Hawaii Senator Stanley Chang (Dist. 9- Hawai‘i Kai, Kuli‘ou‘ou, Niu, ‘Aina Haina, Wai‘alae-Kahala, Diamond Head) is proposing a bill to bring affordable housing to Hawaii, using Singapore's public housing model. 

Senator Chang told KITV-4's Annalisa Burgos on Good Morning Hawaii on Sunday that he is hosting sessions to inform the public of his idea's potential. He proposed a similar bill during the last legislative session but it failed to gain traction.

A conference called "Kick the Tires: Adapting the Singapore Housing Model to End Hawaii's Housing Shortage" will be held 9am-5pm today, Nov. 6, at the Hawaii Carpenters Apprenticeship Training Center at 2040 Lauwiliwili Street in Kapolei. 

Among the topics covered will be infrastructure needs, water capacity, construction costs, and financing to develop the new units. Keynote speaker Professor Sock-Yong Phang of Singapore Management University will introduce the Singapore public housing model and offer her thoughts on how to implement in Hawai‘i. 

In Singapore, residents are required to pay into a pension fund they can use to buy public housing and the city-state owns most of the land. So how can this model work in Hawaii? Will this require changes to land reform?

According to Senator Chang, homebuyers will pay the entire cost of developing new units.  "We think we can do a median price of $300,000 for a new unit, which is affordable to a family of four making just $64,000. There will be absolutely no taxpayer cash subsidy, so we'll never need to raise taxes to pay for it," he said.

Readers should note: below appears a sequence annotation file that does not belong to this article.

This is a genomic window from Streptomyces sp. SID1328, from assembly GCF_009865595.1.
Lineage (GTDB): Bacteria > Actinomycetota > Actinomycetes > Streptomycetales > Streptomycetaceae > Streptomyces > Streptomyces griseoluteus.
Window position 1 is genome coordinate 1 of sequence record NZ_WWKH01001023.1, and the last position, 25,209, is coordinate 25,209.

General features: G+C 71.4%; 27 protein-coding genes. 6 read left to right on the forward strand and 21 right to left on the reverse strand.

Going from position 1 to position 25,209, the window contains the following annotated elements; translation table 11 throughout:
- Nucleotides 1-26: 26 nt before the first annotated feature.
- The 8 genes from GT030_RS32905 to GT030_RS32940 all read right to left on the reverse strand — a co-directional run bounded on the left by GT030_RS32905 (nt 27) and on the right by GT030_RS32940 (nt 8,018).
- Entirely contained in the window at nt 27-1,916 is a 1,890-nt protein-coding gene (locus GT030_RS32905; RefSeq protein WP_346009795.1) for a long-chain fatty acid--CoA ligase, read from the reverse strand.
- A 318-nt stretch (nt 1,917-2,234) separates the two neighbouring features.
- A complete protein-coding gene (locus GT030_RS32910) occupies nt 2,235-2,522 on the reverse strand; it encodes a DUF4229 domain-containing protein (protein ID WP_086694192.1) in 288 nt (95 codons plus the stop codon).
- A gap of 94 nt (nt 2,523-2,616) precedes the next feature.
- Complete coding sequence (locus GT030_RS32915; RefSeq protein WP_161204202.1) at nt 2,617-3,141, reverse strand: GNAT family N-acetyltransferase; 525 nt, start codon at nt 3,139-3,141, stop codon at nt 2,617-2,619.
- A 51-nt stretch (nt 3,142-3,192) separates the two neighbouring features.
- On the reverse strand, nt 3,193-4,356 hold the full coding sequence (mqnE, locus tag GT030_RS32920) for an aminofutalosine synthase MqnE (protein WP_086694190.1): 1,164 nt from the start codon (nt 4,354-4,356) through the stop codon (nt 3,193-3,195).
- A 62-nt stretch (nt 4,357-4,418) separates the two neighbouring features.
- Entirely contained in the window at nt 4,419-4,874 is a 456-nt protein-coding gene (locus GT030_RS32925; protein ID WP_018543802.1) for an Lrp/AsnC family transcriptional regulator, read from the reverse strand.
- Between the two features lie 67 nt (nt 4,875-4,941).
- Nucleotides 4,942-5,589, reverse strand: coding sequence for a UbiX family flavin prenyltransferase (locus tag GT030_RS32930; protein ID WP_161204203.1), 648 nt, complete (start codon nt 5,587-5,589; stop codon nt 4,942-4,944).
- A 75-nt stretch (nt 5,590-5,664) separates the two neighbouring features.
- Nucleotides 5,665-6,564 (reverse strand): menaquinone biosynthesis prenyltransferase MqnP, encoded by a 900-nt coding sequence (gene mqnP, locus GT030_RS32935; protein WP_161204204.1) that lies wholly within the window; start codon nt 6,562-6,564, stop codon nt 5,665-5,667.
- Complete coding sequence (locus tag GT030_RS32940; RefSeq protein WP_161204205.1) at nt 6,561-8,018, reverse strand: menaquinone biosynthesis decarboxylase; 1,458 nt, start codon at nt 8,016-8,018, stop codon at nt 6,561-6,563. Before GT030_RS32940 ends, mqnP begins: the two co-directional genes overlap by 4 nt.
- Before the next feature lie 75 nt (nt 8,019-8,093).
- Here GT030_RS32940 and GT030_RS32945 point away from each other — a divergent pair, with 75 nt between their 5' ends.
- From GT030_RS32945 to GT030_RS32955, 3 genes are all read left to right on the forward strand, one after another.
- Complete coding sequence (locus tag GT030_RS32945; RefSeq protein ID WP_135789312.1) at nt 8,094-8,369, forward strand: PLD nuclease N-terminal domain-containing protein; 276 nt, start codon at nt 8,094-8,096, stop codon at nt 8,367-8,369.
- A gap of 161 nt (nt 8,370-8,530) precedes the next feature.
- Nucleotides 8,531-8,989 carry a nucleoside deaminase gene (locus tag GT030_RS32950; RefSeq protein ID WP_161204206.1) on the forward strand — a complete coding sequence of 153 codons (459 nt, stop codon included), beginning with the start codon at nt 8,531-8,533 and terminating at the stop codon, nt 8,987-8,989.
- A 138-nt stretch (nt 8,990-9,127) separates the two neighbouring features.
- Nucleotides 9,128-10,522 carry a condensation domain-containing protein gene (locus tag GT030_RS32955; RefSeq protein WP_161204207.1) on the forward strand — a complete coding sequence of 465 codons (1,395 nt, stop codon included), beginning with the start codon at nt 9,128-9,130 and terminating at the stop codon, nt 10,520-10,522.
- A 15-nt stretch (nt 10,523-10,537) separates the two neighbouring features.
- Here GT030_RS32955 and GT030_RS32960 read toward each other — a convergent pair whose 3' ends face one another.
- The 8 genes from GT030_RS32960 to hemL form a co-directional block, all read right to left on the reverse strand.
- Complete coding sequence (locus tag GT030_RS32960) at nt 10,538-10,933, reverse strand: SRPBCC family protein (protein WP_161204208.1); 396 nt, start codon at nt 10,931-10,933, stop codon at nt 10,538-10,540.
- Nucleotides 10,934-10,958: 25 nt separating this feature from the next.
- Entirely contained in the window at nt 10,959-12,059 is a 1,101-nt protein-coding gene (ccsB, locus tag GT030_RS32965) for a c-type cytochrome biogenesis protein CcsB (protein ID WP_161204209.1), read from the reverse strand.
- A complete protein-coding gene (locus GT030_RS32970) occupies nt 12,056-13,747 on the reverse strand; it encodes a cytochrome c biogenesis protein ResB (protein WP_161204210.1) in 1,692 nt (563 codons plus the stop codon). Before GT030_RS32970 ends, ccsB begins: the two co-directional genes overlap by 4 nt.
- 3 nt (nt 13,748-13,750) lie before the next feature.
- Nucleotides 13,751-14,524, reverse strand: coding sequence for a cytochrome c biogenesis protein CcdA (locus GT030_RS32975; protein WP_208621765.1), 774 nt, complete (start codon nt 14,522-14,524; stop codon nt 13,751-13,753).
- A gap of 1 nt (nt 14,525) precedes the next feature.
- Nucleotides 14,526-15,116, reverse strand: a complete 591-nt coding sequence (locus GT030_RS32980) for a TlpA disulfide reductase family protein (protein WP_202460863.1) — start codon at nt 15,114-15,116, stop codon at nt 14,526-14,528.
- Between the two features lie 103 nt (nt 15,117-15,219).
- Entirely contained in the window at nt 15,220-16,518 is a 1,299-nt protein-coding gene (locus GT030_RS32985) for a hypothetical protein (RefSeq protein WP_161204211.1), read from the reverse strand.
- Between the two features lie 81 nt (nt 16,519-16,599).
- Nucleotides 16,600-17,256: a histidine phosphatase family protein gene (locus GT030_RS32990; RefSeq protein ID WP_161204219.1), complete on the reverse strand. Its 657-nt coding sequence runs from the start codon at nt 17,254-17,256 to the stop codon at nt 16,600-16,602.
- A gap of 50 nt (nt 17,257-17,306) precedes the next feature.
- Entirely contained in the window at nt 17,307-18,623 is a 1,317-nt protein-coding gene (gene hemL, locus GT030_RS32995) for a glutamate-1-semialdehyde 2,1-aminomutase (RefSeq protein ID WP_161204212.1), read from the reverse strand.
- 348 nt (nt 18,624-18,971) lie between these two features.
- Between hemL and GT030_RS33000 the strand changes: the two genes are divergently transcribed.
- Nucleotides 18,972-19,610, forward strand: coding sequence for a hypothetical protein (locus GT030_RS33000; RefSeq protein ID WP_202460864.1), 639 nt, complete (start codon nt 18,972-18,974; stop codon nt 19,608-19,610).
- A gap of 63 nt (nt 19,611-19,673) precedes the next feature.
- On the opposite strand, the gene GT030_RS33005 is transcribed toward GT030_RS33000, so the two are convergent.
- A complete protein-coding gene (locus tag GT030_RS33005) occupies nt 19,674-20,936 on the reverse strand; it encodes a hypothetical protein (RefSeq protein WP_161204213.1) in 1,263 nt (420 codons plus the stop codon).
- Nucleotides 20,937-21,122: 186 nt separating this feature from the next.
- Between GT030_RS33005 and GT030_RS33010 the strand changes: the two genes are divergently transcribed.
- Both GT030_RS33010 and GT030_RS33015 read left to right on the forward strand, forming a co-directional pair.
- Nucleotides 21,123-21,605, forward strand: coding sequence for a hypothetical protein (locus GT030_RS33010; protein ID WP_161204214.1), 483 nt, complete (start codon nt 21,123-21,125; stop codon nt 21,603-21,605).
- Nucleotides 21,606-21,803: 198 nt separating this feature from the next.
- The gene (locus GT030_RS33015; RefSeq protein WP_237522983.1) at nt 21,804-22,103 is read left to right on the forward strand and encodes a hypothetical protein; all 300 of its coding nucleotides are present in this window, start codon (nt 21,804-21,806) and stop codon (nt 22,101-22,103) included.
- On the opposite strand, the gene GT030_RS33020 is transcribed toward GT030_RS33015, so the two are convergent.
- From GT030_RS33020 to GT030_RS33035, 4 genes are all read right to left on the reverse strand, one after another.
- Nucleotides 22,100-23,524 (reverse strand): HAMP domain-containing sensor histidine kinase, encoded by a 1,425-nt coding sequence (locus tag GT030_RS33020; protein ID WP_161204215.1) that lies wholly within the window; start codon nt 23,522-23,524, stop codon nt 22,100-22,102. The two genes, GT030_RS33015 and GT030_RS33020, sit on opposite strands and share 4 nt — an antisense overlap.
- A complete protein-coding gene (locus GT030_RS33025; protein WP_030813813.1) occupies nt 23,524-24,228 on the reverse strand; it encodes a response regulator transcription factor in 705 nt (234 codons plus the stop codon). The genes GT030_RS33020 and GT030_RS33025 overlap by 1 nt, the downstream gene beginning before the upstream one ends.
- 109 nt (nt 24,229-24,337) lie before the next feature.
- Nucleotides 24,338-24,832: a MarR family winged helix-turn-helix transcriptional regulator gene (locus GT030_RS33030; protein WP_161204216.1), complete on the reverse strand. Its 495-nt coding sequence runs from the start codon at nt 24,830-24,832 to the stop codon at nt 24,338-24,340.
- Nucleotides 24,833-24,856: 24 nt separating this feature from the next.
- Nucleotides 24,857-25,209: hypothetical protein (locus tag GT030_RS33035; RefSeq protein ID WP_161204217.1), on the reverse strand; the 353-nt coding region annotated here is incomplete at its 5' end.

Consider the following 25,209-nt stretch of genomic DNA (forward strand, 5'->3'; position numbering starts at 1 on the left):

Can Hawaii residents and developers really change mindset to end our housing shortage? Yes, Senator Chang says. "Singapore has done it. Vienna has done it. In Vienna, the housing shortage was so bad that they were renting out beds in 8 hour shifts. I've introduced a bill called ALOHA Homes (Affordable, Locally Owned Homes for All) based on Singapore's public housing model, which houses 82 percent of the population and is clean, safe, well maintained, and priced at only $180,000 for a new, 3BR/2BA, 969 square foot unit."

But what about wealthy foreign investors buying our property, immigration, people moving here from the mainland, vacation rentals and Airbnb? "Every year in Hawaii, about 18,000 babies are born, and 10,000 people die.  So every year, there are 8,000 new, strictly local people in Hawaii.  We're lucky to get 2,000 new housing units.  So it doesn't matter if they're all billionaires, the housing simply does not exist to accommodate them.  To buy ALOHA Homes, you have to be a Hawaii resident, owner-occupant, and own no other real property, so you have to be a local person who actually lives there," he said.

In 2015, a study conducted by the Department of Business Economic Development & Tourism found that Hawai‘i needs 65,000 additional housing units by the year 2025.